China Dreams: 20 Visions of the Future is the first book published overseas to expound on the “China Dream” concept. Brought out by the U.S. branch of Oxford University Press in April 2013, its author, William A. Callahan, is a professor of international politics at the U.K. University of Manchester. His book raises some interesting viewpoints.
The Chinese people have begun to expect a “dream country.” The book points out that China’s development model has proven successful since the financial crisis broke out in 2008. In world citizens’ consciousness, therefore, the Chinese Dream supersedes the American Dream. Since completing its transition at the end of 2012, China’s new leadership has maintained its long-term development strategies. “The China Dream, the People’s Dream” was the title of newly elected President Xi Jinping’s closing speech at the first session of the 12th National People’s Congress on March 17, 2013: “Now everyone is talking about the Chinese Dream. I believe to achieve the great rejuvenation of the Chinese nation is the greatest dream of the Chinese nation in modern times.”
Since President Xi Jinping made this speech, the people of China have voiced their understanding and expectations of the China Dream. The topic has attracted people from all walks, including New Leftists, Neoliberalists and citizen intellectuals. The Chinese people, in expectations of a “dream country,” are now about to relate their visions to the world.
Reform and opening-up has made the Chinese Dream of development reality. Callahan holds that the country has entered an era wherein any person born in China should exult in their good fortune. The Western world has slid into crisis under the impact of the September 11 attacks, the subsequent Iraq War and the financial crisis. The Chinese people, however, are optimistic in their expectations of the coming “China Century.” Thanks to the reform and opening-up policy launched by Deng Xiaoping, China has maintained high-speed economic development over the past three decades, during which 300 million people have risen from extreme poverty. It is now the second largest economy in the world. Since 2010, China has laid claim to the world’s fastest computer and the most brilliant students. The country has also entered an era of space exploration. All of these achievements show that China has developed into a muscular global power that is seeking its new position in the world arena.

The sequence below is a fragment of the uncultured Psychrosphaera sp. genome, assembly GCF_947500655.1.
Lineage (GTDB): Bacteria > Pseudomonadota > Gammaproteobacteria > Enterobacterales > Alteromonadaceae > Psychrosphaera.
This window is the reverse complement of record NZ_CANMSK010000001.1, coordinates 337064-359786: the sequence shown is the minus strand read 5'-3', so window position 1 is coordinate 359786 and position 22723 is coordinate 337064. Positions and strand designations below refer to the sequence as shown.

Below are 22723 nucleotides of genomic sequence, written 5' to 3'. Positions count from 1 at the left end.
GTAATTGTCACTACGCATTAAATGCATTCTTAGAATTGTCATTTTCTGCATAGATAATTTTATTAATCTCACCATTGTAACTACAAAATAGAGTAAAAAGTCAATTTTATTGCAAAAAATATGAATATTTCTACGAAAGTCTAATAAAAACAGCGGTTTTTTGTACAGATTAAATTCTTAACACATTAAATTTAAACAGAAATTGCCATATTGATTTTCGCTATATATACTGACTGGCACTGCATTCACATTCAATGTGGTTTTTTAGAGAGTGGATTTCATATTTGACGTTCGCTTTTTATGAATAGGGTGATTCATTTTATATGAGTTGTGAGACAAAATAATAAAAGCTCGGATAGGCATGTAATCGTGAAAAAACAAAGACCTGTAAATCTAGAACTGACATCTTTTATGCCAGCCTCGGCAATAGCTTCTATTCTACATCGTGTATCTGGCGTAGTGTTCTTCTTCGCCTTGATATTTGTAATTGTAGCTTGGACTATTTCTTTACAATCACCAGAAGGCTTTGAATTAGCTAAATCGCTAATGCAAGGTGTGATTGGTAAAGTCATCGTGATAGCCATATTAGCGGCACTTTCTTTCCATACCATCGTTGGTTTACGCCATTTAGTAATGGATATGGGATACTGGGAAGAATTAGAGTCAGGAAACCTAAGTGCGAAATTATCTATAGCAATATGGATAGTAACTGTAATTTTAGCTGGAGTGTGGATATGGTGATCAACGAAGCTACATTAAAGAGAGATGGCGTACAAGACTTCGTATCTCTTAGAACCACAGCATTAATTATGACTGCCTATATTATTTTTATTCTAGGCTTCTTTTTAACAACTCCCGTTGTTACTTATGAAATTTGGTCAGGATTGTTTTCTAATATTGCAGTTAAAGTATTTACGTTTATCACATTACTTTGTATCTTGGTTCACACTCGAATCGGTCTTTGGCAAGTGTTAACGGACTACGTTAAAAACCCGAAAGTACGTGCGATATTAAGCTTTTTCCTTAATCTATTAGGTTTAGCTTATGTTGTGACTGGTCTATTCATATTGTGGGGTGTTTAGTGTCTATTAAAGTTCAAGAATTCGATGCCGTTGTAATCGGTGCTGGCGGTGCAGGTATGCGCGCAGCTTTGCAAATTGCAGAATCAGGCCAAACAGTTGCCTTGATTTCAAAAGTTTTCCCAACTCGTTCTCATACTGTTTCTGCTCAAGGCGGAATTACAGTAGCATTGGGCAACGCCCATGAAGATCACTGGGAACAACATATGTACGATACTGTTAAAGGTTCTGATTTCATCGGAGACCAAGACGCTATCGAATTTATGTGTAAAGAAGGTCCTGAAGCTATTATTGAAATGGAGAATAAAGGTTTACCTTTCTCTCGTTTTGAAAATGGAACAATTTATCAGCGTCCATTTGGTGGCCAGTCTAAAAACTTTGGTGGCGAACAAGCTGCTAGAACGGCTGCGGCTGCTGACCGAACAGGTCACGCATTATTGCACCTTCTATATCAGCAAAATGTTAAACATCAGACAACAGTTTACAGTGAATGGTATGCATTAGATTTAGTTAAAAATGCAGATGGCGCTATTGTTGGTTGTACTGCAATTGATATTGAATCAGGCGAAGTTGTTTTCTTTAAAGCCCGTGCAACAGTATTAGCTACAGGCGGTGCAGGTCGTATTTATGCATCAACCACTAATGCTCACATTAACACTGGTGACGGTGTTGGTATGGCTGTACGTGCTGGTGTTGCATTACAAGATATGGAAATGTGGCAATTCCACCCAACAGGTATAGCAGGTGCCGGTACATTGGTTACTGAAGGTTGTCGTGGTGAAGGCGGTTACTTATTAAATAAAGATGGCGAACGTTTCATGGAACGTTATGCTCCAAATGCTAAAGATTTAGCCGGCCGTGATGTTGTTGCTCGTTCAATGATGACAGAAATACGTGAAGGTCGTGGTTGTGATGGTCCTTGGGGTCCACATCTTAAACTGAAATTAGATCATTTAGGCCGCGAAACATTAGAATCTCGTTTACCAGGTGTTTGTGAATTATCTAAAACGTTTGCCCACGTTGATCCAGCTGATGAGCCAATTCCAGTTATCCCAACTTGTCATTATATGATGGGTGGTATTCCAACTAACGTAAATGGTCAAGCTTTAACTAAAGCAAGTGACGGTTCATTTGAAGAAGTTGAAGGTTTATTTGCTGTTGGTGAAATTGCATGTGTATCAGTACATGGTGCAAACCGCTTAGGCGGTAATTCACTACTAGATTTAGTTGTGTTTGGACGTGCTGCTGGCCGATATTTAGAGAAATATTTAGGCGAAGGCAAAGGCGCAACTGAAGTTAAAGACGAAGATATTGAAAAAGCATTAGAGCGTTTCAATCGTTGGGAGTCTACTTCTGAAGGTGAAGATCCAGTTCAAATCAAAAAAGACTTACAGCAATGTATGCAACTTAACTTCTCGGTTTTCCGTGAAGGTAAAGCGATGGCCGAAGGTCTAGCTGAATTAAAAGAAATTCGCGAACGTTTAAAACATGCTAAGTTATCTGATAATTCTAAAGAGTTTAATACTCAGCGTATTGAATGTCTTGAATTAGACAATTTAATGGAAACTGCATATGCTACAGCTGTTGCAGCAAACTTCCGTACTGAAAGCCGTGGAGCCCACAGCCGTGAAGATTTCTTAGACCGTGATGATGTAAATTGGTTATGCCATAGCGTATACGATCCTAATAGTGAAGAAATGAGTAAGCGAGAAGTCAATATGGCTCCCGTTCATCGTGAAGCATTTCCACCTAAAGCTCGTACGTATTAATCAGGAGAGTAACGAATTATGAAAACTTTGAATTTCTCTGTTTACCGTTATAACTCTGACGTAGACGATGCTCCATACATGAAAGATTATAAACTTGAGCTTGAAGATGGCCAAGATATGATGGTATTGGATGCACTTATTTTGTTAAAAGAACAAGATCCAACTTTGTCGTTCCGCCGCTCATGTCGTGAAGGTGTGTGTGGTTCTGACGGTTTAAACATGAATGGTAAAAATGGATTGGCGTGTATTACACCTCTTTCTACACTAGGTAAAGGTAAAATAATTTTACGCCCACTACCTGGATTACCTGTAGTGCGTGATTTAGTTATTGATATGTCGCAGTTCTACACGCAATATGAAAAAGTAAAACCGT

After celebrating this remarkable economic success, many Chinese policy-makers and opinion leaders are now asking, “What comes next?” How can China convert its growing economic power into political and cultural influence in Asia, or even around the globe?
Different groups of people have diverse China dreams. The author maintains that the China Dream encompasses different visions, possibilities and futures. Such variances exist between government and civil society, between plans and dreams, and between domestic and international society. The author selects 20 Chinese people as representatives of different groups. They include state leaders Xi Jinping and Hu Jintao, philosopher Zhao Tingyang, economists Lin Yifu and Hu Angang, cultural scholar Chen Guanzhong, film director Jia Zhangke and famous blogger Xu Jinglei. All are elites that wield great influence within Chinese society. What they have to say about their China dreams gives voice to the problems and choices that China faces today.
The “Chinamerican” dream is being accepted by the peoples of China and of the U.S. The book argues that both China and the U.S. consider themselves uniquely superior; consequently that they have much of value to export to other countries. The meaning of the China Dream is always compared with that of the American Dream. Generally speaking, the American Dream is of individual freedom, the China Dream one of national rejuvenation.
The relationship between China and the U.S. is no longer simply that of producer and consumer. Peoples of the two countries have achieved a transnational connection through exchanges in various forms. Therefore, the book explores the relationship between the Chinese Dream and the American Dream, so providing a new approach to Sino-American relations. Using the blockbuster film Du Lala’s Promotion Diary as a yardstick, the author predicts that a “Chinamerican” dream will be shared and accepted by peoples of both countries, especially the younger generation of white collars.
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